Once or twice during the holidays I convinced my husband to go to this neighborhood with me to give out candy, small toys, and small devotional books onto which I attached our names and phone number hoping that someone would call. We loaded up the kids and walked through the neighborhood with Tommy muttering, “We’re gonna get killed over here.”

Then a few years ago a lady and a man showed up at my front door. She asked if she and her boyfriend could rake our yard to earn some money to buy her children Christmas presents. I talked to Tommy, and he agreed that she could. Irise came in once to use my bathroom that day. We talked for a few minutes. She offered to clean my house for me if I wanted. I’ve always been pretty adamant about taking care of that myself, but it just so happened that at this time I was going through a rough spot and was looking for someone to clean for me. Thus began my friendship with Irise.

We have known each other for several years now. I have given her rides, helped her with her job resume, tutored her GED studies, given her money, put gas in her car, helped her shop for a car, and given her a baby shower. She has cleaned my house, kept my kids, become one of my best friends, and encouraged me more than any other person ever has. She has been working full-time at a personal care home for over a year now. Working with the elderly is her passion, and she is great at it. She works hard to give her children a good life and is trying to get in a position to move out of the housing projects. She is a single mother of three who works full-time with no benefits and lives in a place where she has to worry about her children’s safety. She has an enthusiasm for life that is contagious. I don’t know how she does it. But she rarely ever gets down or discouraged.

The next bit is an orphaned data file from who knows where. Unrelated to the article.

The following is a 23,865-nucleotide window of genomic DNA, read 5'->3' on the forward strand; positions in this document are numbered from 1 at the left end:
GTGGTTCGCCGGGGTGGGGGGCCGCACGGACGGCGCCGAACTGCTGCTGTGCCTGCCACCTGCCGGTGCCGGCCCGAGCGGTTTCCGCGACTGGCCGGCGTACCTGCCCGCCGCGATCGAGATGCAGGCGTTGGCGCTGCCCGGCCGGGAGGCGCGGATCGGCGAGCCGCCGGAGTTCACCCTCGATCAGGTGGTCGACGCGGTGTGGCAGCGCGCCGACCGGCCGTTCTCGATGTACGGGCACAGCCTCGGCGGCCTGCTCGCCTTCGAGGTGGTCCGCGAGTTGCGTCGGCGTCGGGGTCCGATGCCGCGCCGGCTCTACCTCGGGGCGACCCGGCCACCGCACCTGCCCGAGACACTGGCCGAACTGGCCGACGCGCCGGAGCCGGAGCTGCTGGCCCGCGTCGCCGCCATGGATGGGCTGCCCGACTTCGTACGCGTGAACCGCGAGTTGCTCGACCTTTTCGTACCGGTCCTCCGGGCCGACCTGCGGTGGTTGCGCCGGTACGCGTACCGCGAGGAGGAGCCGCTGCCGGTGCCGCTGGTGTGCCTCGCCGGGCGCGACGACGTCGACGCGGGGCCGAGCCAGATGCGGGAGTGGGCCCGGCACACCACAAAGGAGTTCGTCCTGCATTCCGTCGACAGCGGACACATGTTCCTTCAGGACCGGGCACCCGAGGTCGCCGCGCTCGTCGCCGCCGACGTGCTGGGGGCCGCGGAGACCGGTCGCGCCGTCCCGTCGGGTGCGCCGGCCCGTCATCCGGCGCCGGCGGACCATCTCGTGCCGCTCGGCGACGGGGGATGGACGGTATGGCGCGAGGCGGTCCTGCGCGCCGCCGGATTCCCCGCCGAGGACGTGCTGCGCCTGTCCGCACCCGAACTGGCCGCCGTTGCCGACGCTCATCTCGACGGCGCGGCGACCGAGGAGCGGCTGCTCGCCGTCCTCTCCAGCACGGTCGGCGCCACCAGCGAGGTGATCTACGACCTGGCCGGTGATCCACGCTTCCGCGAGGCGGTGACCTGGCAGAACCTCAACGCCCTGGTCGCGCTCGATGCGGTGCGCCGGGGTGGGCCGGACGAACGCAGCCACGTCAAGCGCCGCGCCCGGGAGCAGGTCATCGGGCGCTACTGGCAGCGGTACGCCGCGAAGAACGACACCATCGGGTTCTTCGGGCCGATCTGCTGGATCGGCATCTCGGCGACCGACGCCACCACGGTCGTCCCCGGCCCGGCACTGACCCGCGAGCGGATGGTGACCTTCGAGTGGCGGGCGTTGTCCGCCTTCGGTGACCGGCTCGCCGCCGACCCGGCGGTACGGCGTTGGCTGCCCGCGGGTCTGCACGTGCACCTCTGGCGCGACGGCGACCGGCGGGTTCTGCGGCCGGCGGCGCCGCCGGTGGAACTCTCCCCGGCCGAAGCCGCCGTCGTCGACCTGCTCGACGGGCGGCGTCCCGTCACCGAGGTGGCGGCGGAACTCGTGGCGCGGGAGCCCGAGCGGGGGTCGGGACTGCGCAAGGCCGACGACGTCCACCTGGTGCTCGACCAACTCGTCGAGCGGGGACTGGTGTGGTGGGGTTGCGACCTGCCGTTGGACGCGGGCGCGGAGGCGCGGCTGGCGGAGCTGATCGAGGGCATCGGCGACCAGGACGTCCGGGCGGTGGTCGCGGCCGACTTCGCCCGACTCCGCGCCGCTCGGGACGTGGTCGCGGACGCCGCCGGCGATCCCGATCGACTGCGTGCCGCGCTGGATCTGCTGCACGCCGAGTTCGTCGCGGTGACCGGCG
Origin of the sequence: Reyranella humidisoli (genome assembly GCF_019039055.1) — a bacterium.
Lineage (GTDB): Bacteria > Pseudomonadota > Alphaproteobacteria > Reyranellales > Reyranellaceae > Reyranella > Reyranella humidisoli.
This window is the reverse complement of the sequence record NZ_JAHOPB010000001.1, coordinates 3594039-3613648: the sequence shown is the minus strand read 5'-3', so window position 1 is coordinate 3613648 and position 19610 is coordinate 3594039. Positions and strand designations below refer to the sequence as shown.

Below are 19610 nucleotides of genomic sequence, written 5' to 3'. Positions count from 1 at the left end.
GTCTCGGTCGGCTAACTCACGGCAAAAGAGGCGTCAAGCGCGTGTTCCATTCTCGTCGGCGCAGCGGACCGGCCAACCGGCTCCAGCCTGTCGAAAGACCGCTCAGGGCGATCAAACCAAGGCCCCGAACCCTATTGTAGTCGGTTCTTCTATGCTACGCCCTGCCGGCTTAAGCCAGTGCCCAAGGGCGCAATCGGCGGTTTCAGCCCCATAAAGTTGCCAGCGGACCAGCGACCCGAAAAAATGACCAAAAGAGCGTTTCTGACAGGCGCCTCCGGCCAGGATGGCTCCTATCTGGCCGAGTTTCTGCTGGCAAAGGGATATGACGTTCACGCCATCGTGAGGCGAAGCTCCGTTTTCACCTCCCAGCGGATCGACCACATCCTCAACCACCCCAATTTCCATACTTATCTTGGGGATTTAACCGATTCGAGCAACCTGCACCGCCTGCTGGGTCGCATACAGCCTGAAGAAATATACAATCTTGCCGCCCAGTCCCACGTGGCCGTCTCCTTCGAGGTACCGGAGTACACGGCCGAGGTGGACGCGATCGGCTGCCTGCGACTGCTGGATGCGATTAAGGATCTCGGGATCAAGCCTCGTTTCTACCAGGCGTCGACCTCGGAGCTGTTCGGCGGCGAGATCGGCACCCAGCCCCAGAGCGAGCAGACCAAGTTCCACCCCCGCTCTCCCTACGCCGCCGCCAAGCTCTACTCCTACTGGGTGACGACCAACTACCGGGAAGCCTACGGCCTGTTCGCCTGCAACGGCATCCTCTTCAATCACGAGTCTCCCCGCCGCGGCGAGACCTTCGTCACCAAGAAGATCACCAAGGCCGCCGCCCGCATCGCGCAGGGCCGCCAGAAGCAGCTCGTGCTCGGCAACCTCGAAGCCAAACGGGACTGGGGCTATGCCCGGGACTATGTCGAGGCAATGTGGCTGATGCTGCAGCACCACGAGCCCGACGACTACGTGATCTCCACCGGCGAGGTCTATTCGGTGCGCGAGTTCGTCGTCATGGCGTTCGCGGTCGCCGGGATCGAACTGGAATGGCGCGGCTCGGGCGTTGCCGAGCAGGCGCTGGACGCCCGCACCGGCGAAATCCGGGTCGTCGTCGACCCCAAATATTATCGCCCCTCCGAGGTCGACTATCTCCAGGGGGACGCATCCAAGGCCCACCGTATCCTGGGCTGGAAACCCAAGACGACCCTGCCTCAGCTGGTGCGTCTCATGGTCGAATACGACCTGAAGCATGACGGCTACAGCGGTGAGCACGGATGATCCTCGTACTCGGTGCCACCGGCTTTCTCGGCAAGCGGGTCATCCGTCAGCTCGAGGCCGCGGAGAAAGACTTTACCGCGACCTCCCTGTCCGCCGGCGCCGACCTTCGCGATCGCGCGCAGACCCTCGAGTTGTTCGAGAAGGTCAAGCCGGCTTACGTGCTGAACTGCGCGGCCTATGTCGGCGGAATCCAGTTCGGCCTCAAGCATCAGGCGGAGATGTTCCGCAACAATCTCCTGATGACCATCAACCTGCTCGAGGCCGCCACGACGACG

Things I have learned over the years I’ve been friends with Irise:

There are people who have made huge mistakes in their lives that have gotten them in a bad place.They still deserve a second chance. And even third or fourth or fifth chance. People can change.

Once you get down it is nearly impossible to pull yourself up alone.

As soon as you get a job, the government starts pulling out their support.

If you make over $100/month, you are not eligible for Medicaid. Please tell me how someone who makes $800/month is supposed to pay for health care!

Sometimes the people you help end up helping you more than you ever help them.

Most people are good people just trying to make it in the world the best they can.

Sometimes even good people will take advantage of you because that is just the way they have learned to cope in the world because of what life has dealt them. It’s a survival mechanism.

You will be opposed by the people you love most when you decide to help someone who is different.

Lots of people worry about your safety if you do this sort of thing.

Safety is an illusion.